From Science Friday - Astronomer and SETI co-founder Jill Tarter reflects on her career as an alien hunter. Plus, simple exercise seems to be an effective way to keep the tongue muscles toned, and a look under the skin of aging aircraft.
Science Friday Covering everything about science and technology -- from the outer reaches of space to the tiniest microbes in our bodies -- Science Friday is your source for entertaining and educational stories and activities. Each week, host Ira Flatow interviews scientists and inventors like Sylvia Earle, Elon Musk, Neil deGrasse Tyson, and more.
Hr2: Tongue Muscles, Jill Tarter, Aging Aircraft 2017-09-08 12:00:00 Astronomer and SETI co-founder Jill Tarter reflects on her career as an alien hunter. Plus, simple exercise seems to be an effective way to keep the tongue muscles toned, and a look under the skin of aging aircraft. 46 minutes, 13 seconds
Hr2: Mathematical Careers, Net States 2017-11-10 16:30:00 Three mathematicians give us a peek into their abstract and beautiful world. Plus, should large tech companies be subject to the same regulations as nations?
Hr1: Freelance Science, Thinking Critcally, Space Rock, Cone Snails 2017-11-03 12:00:00 Sue Desmond-Hellmann, CEO of the Gates Foundation, says scientists and science journalists can do more to help the public think critically about scientific news. Plus, astronomers detect the first object to travel from another galaxy into our own based on its orbit and speed.
Hr2: Robo-Insect, CRISPR Advances, Soonish 2017-10-27 12:00:00 Scientists expand the gene editing functions of CRISPR, making it safer and more precise. Plus, an insect-like robot can take off using-and from under-water. And Kelly and Zach Weinersmith ponder the good and bad of emerging technologies.
Hr1: News Roundup, CAPTCHAs, Death Practices, Spiders 2017-10-27 12:00:00 Caitlin Doughty traveled the world to document how different cultures deal with their dead. Now, she challenges us to develop a better relationship with mortality. Plus, two scientists want you to stop worrying and love spiders.
Hr2: Post-Wildfire Health, Unconscious Mind, Blade Runner 2049 2017-10-20 12:00:00 A look at the potential health hazards of the smoke and debris from California wildfires. Plus, a new book explains how hidden influences affect our behavior and feelings towards others. And a look at the science of Blade Runner 2049.
Hr2: US Space Goals, Other Worlds 2017-10-13 12:00:00 From other planets to our own future, writers can take us places we’ve never seen. Authors Cory Doctorow, N.K. Jemisin, and Annalee Newitz are among them. Plus, a recent meeting of the National Space Council signaled a shift of U.S. goals in space.
Hr2: Neanderthal DNA, Mustangs, CFS, Science Club 2017-10-06 12:00:00 Some 75,000 wild horses roam the sagebrush-lined slopes and basins of the American WestÃ¢and the government can not figure out what to do with them. Plus, what genetic advances are telling us about Neanderthal DNA.
Hr2: The Experiments of Darwin, Bored and Brilliant 2017-09-29 12:00:00 Paddling a duck foot in water and other small experiments led to Darwin’s big theory of evolution. Plus, how our smartphones are robbing us of an undervalued cognitive resource–and what to do about it.
Hr2:Jellyfish Sleep, Why Dinos Matter, Memory 2017-09-22 12:00:00 Is memory manipulation the stuff of Hollywood, or a glimpse into the near future? Plus, long dead dinosaurs have plenty to teach us about the future of Earth. And new research indicates that even animals as simple as jellyfish have the need to doze.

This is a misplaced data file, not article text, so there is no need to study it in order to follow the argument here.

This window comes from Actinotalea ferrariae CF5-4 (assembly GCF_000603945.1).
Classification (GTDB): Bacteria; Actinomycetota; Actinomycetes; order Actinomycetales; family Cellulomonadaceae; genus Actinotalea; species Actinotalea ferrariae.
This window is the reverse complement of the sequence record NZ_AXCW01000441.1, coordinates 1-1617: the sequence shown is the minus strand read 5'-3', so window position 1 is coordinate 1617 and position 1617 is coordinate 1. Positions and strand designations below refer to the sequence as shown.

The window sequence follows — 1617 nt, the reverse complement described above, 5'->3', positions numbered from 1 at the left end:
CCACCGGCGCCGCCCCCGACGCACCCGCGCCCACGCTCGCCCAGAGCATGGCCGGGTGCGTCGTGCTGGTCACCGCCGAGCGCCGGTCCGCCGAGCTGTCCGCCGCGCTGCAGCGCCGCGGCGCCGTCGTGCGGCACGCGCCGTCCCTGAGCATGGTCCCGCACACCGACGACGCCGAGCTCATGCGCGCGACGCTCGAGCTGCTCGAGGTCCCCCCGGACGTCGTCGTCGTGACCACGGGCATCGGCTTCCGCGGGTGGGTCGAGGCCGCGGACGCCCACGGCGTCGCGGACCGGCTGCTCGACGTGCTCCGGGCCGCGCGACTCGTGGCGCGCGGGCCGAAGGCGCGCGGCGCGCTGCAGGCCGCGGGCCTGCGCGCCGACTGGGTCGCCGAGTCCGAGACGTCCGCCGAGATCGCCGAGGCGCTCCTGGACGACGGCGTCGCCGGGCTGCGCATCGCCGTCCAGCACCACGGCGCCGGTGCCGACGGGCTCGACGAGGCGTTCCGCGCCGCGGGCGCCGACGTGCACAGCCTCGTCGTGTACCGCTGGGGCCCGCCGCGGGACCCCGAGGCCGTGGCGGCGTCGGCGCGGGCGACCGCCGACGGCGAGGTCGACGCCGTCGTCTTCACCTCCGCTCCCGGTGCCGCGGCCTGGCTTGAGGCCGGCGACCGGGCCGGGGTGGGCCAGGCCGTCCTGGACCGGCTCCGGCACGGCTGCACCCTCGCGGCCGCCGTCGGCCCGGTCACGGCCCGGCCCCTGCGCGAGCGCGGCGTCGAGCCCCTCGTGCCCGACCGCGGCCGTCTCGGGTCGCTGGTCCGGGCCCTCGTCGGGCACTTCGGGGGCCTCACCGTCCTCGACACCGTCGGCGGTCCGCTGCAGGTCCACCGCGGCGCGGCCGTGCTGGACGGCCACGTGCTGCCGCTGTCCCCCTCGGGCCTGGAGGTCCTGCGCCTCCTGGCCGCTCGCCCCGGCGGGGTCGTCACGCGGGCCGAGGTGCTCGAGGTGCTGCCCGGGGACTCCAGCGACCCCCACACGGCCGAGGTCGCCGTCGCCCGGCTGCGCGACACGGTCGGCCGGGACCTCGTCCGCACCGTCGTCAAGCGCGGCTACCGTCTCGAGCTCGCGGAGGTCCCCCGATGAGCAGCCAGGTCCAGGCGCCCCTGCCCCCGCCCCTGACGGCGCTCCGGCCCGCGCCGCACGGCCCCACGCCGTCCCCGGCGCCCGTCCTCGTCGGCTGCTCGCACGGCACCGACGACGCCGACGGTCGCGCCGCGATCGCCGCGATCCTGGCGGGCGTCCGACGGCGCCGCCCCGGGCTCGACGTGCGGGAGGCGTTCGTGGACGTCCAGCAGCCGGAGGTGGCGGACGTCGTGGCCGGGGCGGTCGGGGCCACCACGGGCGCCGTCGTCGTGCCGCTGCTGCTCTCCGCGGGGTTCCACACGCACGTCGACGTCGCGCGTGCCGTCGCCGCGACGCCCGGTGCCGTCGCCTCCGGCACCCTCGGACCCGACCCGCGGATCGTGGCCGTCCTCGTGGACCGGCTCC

Hr2:Ancient Inland Sea, Beetles, Ancient Americans 2017-09-15 12:00:00 Paleontologists are piecing together the bones of giant fish and ancient reptiles that inhabited the long-dried North American inland sea. Plus, great recyclers: dung and carrion beetles. And how anthropologists use genetic information and found artifacts to piece together how the first Americans populated the continent.
Hr1: Hurricane Irma, Cassini Farewell 2017-09-15 12:00:00 Biologists wait to assess the damage done to a delicate ecosystem by Irma. And in 13 years, the Cassini orbiter showed us lakes on Titan, geysers on Enceladus, and a new understanding of all things Saturn.
Hr2: Tongue Muscles, Jill Tarter, Aging Aircraft 2017-09-08 12:00:00 Astronomer and SETI co-founder Jill Tarter reflects on her career as an alien hunter. Plus, simple exercise seems to be an effective way to keep the tongue muscles toned, and a look under the skin of aging aircraft.
Hr1: News Roundup, Big Chicken, Black-Footed Ferrets 2017-09-08 12:00:00 In her new book Big Chicken, journalist Maryn McKenna uncovers how the overuse of antibiotics created the current chicken industry. Plus, on the western prairies, black footed ferrets face an invasive plague, limited food, and the work of staying alive.
Hr2: Florida Textbooks, Education Myths, Educator Collaborative 2017-09-01 12:00:00 Seven innovative science teachers have turned Science Friday stories into lessons you can use in the classroom and at home. Plus, there is little evidence to support the idea that some people are visual versus auditory learners. But the theory persists.
Simple Solutions Sometimes, the best solutions to complex problems are simple. But simple doesn't always mean easy. This hour, TED speakers describe the innovation and hard work that goes into achieving simplicity. Guests include designer Mileha Soneji, chef Sam Kass, sleep researcher Wendy Troxel, public health advocate Myriam Sidibe, and engineer Amos Winter.
#448 Pavlov (Rebroadcast) This week, we're learning about the life and work of a groundbreaking physiologist whose work on learning and instinct is familiar worldwide, and almost universally misunderstood. We'll spend the hour with Daniel Todes, Ph.D, Professor of History of Medicine at The Johns Hopkins University, discussing his book "Ivan Pavlov: A Russian Life in Science."